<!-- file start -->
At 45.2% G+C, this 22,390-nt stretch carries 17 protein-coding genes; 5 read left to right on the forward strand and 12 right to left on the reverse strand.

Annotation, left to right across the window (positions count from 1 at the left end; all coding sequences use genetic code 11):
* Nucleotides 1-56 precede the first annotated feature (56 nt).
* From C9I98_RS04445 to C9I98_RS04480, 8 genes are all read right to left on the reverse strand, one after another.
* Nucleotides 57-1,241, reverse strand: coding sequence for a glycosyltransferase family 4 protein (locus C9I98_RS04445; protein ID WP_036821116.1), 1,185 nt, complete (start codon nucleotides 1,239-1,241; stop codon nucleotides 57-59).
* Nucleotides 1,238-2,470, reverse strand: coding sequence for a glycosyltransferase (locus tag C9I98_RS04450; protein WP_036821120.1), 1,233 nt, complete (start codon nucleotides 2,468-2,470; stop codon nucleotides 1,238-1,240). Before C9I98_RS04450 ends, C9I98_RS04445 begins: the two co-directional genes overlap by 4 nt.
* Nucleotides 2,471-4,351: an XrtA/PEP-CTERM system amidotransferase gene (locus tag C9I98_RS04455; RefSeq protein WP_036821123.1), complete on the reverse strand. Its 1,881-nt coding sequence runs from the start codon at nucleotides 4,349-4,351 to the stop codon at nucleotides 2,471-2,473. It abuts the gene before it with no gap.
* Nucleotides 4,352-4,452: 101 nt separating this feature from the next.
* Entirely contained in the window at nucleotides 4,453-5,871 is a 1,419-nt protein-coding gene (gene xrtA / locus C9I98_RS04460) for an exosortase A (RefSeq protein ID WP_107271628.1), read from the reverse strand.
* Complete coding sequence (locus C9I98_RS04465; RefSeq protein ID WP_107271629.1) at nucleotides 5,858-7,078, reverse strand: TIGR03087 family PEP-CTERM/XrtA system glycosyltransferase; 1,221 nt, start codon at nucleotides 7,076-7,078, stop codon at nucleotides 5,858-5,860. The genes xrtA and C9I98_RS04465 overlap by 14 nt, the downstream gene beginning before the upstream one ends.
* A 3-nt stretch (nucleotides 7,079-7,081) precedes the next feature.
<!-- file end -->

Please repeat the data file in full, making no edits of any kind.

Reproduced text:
At 45.2% G+C, this 22,390-nt stretch carries 17 protein-coding genes; 5 read left to right on the forward strand and 12 right to left on the reverse strand.

Annotation, left to right across the window (positions count from 1 at the left end; all coding sequences use genetic code 11):
* Nucleotides 1-56 precede the first annotated feature (56 nt).
* From C9I98_RS04445 to C9I98_RS04480, 8 genes are all read right to left on the reverse strand, one after another.
* Nucleotides 57-1,241, reverse strand: coding sequence for a glycosyltransferase family 4 protein (locus C9I98_RS04445; protein ID WP_036821116.1), 1,185 nt, complete (start codon nucleotides 1,239-1,241; stop codon nucleotides 57-59).
* Nucleotides 1,238-2,470, reverse strand: coding sequence for a glycosyltransferase (locus tag C9I98_RS04450; protein WP_036821120.1), 1,233 nt, complete (start codon nucleotides 2,468-2,470; stop codon nucleotides 1,238-1,240). Before C9I98_RS04450 ends, C9I98_RS04445 begins: the two co-directional genes overlap by 4 nt.
* Nucleotides 2,471-4,351: an XrtA/PEP-CTERM system amidotransferase gene (locus tag C9I98_RS04455; RefSeq protein WP_036821123.1), complete on the reverse strand. Its 1,881-nt coding sequence runs from the start codon at nucleotides 4,349-4,351 to the stop codon at nucleotides 2,471-2,473. It abuts the gene before it with no gap.
* Nucleotides 4,352-4,452: 101 nt separating this feature from the next.
* Entirely contained in the window at nucleotides 4,453-5,871 is a 1,419-nt protein-coding gene (gene xrtA / locus C9I98_RS04460) for an exosortase A (RefSeq protein ID WP_107271628.1), read from the reverse strand.
* Complete coding sequence (locus C9I98_RS04465; RefSeq protein ID WP_107271629.1) at nucleotides 5,858-7,078, reverse strand: TIGR03087 family PEP-CTERM/XrtA system glycosyltransferase; 1,221 nt, start codon at nucleotides 7,076-7,078, stop codon at nucleotides 5,858-5,860. The genes xrtA and C9I98_RS04465 overlap by 14 nt, the downstream gene beginning before the upstream one ends.
* A 3-nt stretch (nucleotides 7,079-7,081) precedes the next feature.